As China's Shanghai Composite and Japan's Nikkei remained closed on 11 February, a majority of Asian stock markets including Hong Kong's Hang Seng Index were trading in the red. This followed a negative close on Wall Street following remarks from US Federal Reserve chair Janet Yellen.
The Fed chief said on 10 February that she was optimistic of the US economy and acknowledged that global risks such as the China slowdown persist. This was perceived by analysts as a sign of postponing interest rate rise, which was earlier scheduled for March 2016.
Justin Fabo, a senior economist at ANZ said, "Yellen made it clear that while the Fed still expects to continue on its gradual tightening path, policy was not on a pre-set course and would respond appropriately to developments. The real test may come later, if markets continue to deteriorate and look to central banks to save them. Are policymakers' guns loaded with blanks?"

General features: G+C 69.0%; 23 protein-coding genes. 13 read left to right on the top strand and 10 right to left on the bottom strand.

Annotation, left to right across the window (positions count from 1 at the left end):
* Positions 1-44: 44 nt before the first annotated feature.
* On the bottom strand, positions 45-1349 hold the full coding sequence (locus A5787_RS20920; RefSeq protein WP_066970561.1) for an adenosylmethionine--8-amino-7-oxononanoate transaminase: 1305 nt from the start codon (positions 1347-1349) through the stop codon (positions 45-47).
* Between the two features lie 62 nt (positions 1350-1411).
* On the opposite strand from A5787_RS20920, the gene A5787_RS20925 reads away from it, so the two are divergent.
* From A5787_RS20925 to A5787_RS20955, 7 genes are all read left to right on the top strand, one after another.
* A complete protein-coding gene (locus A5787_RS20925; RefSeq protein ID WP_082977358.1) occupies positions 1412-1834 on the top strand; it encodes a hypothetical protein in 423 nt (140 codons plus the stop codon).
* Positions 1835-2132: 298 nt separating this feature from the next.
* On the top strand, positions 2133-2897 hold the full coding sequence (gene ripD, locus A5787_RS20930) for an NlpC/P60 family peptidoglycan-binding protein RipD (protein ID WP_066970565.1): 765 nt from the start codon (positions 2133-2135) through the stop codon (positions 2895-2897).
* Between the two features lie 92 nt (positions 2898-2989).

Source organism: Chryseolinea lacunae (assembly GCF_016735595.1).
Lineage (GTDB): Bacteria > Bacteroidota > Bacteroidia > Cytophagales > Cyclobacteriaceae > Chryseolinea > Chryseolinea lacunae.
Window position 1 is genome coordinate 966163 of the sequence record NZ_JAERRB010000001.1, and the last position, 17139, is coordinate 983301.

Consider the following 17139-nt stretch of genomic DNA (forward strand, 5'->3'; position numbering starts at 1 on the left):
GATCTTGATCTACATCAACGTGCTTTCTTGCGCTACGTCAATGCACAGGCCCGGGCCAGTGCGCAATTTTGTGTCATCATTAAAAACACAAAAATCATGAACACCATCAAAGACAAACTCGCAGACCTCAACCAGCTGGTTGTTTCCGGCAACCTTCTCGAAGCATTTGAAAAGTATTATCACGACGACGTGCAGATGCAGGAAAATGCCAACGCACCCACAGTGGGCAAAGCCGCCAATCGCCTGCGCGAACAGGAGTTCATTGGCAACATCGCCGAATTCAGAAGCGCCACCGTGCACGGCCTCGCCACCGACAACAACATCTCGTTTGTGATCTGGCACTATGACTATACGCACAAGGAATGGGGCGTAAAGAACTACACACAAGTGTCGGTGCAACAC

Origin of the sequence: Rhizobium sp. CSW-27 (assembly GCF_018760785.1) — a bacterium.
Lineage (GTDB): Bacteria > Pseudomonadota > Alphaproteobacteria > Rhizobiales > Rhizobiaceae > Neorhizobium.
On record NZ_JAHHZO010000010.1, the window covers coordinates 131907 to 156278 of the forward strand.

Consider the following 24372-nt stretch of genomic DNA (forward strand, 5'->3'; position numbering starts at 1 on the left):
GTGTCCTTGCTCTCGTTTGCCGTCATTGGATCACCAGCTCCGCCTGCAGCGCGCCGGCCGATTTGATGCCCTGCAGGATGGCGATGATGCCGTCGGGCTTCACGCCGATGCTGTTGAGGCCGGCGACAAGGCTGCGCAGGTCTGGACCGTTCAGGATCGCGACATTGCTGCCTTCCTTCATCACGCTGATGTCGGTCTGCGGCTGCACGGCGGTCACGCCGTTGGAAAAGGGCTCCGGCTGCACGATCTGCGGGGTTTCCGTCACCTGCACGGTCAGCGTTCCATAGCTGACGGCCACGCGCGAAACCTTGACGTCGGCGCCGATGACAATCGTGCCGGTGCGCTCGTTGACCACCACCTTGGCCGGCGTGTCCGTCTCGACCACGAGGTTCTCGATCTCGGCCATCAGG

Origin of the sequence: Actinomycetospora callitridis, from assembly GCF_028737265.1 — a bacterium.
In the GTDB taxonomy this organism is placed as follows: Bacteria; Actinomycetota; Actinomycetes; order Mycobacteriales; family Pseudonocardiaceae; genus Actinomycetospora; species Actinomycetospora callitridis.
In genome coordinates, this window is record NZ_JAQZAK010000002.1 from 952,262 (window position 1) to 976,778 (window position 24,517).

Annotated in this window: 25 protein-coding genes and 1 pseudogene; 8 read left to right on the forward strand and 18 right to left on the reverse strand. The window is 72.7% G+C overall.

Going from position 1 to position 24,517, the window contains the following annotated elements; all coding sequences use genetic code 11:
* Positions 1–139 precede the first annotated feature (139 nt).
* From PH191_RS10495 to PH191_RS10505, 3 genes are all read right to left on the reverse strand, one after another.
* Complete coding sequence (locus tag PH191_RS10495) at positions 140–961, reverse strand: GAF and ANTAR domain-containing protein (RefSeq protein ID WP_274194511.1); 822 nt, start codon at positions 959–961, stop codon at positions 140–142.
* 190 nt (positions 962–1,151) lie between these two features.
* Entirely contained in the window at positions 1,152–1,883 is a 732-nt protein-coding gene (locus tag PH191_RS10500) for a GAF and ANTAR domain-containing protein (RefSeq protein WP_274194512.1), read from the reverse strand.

Indices in Asia traded as follows on 11 February at 5.29am GMT: Hong Kong's Hang Seng was trading down 3.86% at 18,544.51; Australia's S&P/ASX 200 was up 0.95% at 4,821.10; South Korea's Kospi was down 2.82% at 1,863.68; India's CNX Nifty was trading 0.92% lower at 7,149.60. However, mainland Chinese stock markets will remain closed for the entire week on account of the Lunar New Year holiday.
Overnight, the Dow Jones Industrial Average closed lower by 0.62% at 15,914.74, while the FTSE 100 closed higher by 0.71% at 5,672.30 on 10 February. Despite the bearish trend, Shane Oliver, head of investment strategy at AMP Capital was optimistic over long-term prospects. He said, "Global growth worries could drive more short term weakness, [but] in the absence of a U.S./global recession it's hard to see a deep and long bear market."
Among commodities, WTI crude was trading lower by 1.57% at $27.02 (£18.6, €23.9) a barrel, while Brent was down 0.52% at $30.68 a barrel at 5.42am GMT on 11 February. This follows Standard Chartered warning earlier this year that the price of oil could slide to $10 a barrel.